Days after the purchase by Harrah's closed, while retaining the Horseshoe and World Series of Poker brands, they sold the physical property and the Binion's brand on March 11, 2004, to MTR Gaming Group.
Binion's reopened in April 2004, with MTR Gaming operating the hotel and Harrah's Entertainment operating the casino, while MTR Gaming completed the process of acquiring the required gaming license. Harrah's continued to operate the casino under a temporary contract until March 11, 2005, when MTR officially took control of the operation of the casino and renamed it Binion's Gambling Hall and Hotel.
MTR remodeled both the casino and hotel after the purchase. A notable feature of the remodeling was to replace the casino's worn carpet with surplus carpeting that Benny Binion had stored since initially carpeting the casino.
In July 2005, Binion's hosted the WSOP main event for the last time. The tournament had outgrown the space at Binion's, and Harrah's wanted to host it at one of its properties. In 2005, all events, except the final three tables of the main event, were played at the Rio All Suite Hotel and Casino. The casino still retains a large poker area and features displays on the Poker Hall of Fame as well as previous WSOP Champions.
The $1 million casino floor display, once a free tourist photo attraction, returned in August 2008. With $10,000 bills no longer widely available, the new display contains 2,700 $100 bills, 34,400 $20 bills and 42,000 $1 bills.
On purchasing Binion's, TLC had announced a plan to expand the hotel with a new tower, but on December 14, 2009, they closed the hotel and coffee shop due to the late-2000s recession. TLC continues to operate the hotel at the Four Queens casino across the street, which has almost twice as many rooms. Previously, Binion's advertised the hotel as closed for renovations. However, due to costly removal of asbestos in the hotel preventing its renovation, there are no current plans to renovate and re-open the hotel. Indeed, currently the check-in counter only houses discount T-shirt sales.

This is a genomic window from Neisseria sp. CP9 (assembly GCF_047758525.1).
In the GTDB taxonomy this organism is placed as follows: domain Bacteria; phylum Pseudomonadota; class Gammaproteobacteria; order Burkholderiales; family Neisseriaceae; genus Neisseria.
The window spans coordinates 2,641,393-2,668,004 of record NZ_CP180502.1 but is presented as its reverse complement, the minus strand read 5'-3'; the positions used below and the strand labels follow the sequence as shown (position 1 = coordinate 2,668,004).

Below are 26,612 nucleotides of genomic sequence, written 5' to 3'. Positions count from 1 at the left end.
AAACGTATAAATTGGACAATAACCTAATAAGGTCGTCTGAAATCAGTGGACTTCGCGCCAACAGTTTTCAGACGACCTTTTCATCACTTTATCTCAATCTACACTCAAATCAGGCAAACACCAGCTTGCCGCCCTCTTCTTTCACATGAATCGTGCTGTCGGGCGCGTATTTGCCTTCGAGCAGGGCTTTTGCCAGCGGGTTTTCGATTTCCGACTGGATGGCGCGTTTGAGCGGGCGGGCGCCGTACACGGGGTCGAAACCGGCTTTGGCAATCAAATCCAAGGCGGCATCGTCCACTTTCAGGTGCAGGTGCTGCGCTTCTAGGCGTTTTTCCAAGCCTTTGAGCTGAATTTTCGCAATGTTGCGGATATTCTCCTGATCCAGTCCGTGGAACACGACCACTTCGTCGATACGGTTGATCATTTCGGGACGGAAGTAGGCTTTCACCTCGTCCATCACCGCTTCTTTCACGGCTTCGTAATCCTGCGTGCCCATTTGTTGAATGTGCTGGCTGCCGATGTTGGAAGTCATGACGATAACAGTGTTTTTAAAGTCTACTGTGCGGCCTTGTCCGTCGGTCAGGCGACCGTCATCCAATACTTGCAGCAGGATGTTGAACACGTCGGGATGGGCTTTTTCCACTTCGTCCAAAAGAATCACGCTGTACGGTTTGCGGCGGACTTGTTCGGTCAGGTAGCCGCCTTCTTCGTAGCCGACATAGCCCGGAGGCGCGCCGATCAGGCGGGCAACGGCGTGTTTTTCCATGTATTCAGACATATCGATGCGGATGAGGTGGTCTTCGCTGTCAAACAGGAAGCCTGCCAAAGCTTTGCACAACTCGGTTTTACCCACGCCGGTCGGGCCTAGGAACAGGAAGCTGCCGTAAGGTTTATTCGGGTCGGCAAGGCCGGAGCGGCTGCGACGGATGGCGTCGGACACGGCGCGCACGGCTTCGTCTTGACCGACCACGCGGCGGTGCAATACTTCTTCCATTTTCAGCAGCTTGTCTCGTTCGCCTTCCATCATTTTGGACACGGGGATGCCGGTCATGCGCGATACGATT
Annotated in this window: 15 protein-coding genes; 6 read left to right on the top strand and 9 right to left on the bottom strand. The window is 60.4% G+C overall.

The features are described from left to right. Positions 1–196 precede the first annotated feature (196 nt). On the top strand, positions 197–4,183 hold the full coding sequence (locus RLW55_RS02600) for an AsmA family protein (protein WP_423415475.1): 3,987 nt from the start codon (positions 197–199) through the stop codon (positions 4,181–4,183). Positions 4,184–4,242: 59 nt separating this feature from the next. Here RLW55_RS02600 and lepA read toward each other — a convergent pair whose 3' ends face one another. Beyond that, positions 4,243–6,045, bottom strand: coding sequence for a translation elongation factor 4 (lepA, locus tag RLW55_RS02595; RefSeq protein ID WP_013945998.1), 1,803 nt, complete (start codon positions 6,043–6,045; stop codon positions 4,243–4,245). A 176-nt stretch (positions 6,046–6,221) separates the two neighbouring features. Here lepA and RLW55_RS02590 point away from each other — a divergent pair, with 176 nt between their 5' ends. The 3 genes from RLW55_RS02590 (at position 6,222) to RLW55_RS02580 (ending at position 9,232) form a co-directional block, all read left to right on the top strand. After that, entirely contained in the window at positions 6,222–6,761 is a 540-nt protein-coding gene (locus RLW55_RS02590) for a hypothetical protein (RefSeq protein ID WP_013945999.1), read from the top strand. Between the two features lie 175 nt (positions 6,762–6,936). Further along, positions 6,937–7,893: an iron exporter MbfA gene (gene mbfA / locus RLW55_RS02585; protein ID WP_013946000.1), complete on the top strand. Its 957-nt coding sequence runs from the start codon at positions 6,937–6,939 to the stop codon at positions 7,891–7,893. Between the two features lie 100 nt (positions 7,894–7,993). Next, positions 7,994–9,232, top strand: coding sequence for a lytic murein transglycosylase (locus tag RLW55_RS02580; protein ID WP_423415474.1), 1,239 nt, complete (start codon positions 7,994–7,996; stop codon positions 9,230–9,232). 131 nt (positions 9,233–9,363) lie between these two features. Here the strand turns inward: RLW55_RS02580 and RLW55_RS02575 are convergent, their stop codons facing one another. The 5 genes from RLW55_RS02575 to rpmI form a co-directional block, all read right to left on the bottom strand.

The hotel was seen in the 2007 film Lucky You. Its history was also mentioned in "Chum Goes AWOL", a second season episode of the History Channel reality television series Pawn Stars, which aired in 2010.
- Spillman, Benjamin (2008-08-22). "Recurring currency". Las Vegas Review-Journal. Retrieved 2008-08-22.
- Retrospective on Horseshoe's history from UNLV Center for Gaming Research
- Ross, Ph.D, Kelley L. "Six Kinds of United States Paper Currency". Retrieved 26 May 2014. "The largest collection of $10,000 bills, 100 (Series 1934) to make for a total value of $1,000,000, used to be on display at Binion's Horseshoe Casino in Las Vegas, Nevada"
- Benston, Liz; and Jeff German. Horseshoe May Be Sold to Harrah's. Casino City News, 2004-01-12.
- Goldman, Adam. Agents shut down gambling at Binion's Horseshoe in Las Vegas 2004-01-11
- Casino in debt: Binion's forced to close. Las Vegas Review-Journal, 2004-01-10
- Binion's Horseshoe: Casino to remain closed. Las Vegas Review-Journal, 2004-01-11
- Binion's Horseshoe: Deal with Harrah's finalized. Las Vegas Review-Journal, 2004-01-23
- "Binion's World Famous Poker Room". Archived from the original on 2008-08-22. Retrieved 2008-12-10.
- Spillman, Benjamin (2008-03-11). "Deal puts Binion's in local hands". Las Vegas Review-Journal. Retrieved 2008-12-10.
- "Binion's to close hotel tower, lay off 100 workers".
- "Goodbye Sahara; Binion’s Next?".